The comedian is a co-founder of the New York Arab-American Comedy Festival, now entering its 14th year. She spends several months of the year in Palestine running workshops for disabled and orphaned kids in refugee camps, using art to help them deal with trauma.

Susan Abulhawa

“I wanted to put a Palestinian voice in English literature…and it was all about narrating their story with humanity and with honesty and with poetry”

Born in Kuwait in 1970 to refugees of the 1967 War, Susan Abulhawa is no stranger to the struggles of displacement. At 10 years old, she moved to East Jerusalem, where she boarded at an all-girls school and orphanage before leaving to the US. While those conditions might sound difficult, Abulhawa remembers them joy, finding bliss in being able to explore her family’s roots in a way that many refugees cannot.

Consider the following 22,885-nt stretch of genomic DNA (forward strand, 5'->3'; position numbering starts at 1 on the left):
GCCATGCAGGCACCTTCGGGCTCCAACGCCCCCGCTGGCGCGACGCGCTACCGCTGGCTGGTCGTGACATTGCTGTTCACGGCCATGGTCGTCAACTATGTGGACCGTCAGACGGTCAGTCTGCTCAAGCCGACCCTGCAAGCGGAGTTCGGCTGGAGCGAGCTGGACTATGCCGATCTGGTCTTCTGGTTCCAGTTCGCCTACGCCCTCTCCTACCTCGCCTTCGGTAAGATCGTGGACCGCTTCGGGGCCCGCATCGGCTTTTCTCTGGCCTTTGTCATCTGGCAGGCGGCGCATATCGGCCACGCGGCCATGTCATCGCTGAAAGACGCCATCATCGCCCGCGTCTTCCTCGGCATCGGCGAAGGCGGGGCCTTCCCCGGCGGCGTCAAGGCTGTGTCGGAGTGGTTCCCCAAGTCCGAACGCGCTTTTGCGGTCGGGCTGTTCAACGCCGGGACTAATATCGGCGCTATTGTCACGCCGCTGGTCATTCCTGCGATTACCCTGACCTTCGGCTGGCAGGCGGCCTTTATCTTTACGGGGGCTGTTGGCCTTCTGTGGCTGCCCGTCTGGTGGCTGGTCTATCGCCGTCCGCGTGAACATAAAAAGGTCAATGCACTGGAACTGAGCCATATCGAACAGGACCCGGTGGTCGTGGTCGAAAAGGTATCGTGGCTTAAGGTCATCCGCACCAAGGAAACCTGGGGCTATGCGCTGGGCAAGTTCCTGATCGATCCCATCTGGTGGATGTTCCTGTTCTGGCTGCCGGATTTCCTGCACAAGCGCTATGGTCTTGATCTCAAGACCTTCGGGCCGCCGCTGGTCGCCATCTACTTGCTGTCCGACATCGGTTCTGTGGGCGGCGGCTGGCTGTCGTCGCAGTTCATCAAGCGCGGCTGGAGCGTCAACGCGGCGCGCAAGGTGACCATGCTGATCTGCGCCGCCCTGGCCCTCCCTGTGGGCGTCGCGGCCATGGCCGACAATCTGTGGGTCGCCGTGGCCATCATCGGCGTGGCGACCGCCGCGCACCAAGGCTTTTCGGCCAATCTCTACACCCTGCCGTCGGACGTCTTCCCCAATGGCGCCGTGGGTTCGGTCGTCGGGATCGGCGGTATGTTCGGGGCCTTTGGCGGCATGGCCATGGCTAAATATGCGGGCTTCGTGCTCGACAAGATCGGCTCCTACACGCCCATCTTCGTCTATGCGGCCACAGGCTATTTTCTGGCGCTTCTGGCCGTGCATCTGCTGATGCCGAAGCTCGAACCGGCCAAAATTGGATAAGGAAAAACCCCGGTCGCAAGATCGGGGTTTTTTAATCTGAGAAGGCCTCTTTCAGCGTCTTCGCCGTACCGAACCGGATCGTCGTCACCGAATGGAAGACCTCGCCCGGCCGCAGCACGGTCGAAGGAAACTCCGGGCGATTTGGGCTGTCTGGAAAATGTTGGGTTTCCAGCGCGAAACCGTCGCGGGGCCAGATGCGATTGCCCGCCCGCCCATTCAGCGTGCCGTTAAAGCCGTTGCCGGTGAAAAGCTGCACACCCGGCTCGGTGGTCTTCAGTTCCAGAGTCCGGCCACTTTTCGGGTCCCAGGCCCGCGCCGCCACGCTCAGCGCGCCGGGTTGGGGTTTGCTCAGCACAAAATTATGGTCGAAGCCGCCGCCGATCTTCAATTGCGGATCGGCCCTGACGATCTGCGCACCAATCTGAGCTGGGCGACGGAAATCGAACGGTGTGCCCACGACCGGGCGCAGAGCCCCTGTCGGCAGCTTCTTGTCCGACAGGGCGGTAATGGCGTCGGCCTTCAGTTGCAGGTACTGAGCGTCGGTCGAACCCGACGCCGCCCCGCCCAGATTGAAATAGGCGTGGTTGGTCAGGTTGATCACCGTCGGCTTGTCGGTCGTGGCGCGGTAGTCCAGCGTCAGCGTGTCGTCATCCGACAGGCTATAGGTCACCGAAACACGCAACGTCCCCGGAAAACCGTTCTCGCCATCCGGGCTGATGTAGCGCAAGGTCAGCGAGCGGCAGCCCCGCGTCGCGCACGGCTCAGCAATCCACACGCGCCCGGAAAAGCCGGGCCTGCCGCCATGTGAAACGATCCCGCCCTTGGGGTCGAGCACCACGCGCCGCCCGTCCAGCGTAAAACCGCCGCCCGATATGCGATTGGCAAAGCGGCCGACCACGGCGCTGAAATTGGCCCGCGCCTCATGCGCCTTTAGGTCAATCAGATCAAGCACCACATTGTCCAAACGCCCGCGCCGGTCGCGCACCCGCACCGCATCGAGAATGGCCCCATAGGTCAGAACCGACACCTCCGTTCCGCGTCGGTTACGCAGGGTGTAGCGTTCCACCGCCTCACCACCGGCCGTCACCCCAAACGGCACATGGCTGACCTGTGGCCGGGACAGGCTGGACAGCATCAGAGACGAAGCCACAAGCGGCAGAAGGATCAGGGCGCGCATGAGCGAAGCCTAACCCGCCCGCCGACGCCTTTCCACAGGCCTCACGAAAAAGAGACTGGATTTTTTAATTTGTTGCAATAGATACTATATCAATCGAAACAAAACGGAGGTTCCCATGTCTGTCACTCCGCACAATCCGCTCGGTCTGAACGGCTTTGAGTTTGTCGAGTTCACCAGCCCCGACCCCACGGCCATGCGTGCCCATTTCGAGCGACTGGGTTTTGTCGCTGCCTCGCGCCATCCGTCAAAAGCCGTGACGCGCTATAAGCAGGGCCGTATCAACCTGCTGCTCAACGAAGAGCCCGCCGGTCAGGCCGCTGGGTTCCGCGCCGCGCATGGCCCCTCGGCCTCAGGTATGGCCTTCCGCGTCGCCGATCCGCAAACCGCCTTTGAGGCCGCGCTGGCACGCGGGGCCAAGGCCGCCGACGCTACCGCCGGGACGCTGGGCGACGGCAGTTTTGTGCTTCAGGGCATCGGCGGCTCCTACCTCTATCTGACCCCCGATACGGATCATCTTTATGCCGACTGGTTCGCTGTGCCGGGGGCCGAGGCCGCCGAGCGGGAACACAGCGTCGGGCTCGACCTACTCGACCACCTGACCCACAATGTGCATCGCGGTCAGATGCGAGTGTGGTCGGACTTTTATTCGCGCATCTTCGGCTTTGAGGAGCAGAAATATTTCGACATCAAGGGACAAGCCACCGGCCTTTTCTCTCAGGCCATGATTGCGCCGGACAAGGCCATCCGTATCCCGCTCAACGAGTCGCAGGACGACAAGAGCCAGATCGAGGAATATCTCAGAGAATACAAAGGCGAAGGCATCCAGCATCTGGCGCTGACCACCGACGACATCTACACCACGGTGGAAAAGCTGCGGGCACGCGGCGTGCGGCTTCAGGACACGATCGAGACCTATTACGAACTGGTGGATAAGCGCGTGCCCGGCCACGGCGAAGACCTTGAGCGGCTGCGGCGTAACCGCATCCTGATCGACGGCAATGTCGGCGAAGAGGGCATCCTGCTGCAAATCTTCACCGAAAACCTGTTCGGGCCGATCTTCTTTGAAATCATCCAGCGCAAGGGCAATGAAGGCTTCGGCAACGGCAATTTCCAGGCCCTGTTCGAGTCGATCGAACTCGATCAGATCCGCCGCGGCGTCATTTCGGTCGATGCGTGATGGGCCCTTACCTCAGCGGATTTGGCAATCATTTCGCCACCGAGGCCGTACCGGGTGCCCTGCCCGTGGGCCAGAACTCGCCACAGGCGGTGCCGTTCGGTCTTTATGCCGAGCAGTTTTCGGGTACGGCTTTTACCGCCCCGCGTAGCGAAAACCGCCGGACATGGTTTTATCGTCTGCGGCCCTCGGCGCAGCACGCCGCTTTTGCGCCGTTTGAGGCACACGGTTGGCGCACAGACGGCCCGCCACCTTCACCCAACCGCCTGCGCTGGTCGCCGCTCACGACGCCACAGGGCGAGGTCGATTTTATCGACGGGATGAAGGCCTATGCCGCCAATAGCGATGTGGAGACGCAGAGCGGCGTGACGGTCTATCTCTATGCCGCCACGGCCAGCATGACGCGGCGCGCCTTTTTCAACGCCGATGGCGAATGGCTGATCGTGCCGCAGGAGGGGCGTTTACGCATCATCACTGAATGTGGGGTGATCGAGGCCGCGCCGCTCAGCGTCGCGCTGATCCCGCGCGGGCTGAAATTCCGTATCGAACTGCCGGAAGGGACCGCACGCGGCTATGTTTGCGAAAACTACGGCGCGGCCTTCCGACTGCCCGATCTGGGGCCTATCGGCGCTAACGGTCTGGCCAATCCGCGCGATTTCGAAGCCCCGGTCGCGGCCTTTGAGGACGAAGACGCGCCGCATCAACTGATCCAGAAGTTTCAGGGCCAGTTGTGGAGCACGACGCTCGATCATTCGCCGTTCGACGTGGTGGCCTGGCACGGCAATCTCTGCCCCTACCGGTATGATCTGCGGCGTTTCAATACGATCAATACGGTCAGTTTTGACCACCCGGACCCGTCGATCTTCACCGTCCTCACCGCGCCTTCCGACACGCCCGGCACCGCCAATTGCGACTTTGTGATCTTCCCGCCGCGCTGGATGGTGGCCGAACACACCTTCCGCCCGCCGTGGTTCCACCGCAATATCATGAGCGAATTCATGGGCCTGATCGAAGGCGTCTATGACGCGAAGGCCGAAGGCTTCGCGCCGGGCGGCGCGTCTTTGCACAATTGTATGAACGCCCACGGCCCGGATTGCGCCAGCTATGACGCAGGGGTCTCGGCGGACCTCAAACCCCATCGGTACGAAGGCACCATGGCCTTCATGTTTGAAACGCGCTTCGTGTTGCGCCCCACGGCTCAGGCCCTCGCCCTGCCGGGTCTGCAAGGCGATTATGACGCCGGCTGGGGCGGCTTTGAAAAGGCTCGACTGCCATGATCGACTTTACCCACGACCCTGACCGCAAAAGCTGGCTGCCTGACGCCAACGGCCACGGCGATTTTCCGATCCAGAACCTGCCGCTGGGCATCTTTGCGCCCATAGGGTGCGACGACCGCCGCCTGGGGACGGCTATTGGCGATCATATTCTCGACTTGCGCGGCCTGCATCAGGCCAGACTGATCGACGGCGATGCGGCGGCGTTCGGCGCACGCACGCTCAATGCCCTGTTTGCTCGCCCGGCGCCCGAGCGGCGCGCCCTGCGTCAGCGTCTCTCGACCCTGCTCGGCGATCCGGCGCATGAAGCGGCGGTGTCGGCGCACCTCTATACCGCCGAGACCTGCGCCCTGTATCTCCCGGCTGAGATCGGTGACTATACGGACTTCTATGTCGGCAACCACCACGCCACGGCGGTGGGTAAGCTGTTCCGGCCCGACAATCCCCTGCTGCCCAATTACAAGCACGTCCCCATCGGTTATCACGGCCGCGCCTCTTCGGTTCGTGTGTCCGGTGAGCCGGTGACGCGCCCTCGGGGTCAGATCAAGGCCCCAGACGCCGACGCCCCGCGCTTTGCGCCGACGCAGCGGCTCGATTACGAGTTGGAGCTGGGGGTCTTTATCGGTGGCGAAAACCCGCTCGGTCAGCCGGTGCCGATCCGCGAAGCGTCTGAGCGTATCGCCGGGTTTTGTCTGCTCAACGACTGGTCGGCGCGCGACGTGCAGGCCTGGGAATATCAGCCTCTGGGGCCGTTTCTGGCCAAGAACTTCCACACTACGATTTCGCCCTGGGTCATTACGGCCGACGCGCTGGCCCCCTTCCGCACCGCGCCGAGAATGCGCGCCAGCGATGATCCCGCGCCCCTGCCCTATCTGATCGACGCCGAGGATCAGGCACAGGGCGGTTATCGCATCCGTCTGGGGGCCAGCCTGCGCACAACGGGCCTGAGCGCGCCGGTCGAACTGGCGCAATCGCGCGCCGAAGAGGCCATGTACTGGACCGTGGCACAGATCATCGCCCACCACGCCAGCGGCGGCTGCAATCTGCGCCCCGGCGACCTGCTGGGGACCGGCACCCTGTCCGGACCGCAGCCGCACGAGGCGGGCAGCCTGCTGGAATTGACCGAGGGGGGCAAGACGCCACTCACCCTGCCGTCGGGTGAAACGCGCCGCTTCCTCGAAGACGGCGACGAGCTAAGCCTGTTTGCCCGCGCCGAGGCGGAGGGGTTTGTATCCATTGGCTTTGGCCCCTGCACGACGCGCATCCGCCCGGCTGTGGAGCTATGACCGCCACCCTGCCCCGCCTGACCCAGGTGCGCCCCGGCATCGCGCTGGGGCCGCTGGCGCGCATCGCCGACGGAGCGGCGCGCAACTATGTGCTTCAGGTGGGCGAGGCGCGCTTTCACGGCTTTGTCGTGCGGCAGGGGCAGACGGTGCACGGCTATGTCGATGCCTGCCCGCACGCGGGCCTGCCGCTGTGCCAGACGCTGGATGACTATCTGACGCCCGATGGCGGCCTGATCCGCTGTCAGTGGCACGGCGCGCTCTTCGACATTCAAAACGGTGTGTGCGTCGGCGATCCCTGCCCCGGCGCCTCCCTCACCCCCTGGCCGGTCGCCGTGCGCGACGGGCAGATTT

She graduated from Pfeiffer University and received her Master’s degree in Neuroscience from the University of South Carolina. Well on her way to a career in medicine, she was inspired to write Mornings in Jenin, a fictional novel inspired by the courage and humanity of the citizens of Jenin and illustrative of the Palestinian sense of rootlessness.

Mona Hatoum

“[My work is] about shattering the familiar to create uncertainty and make you question things that you normally take for granted…this is what critical awareness is about.”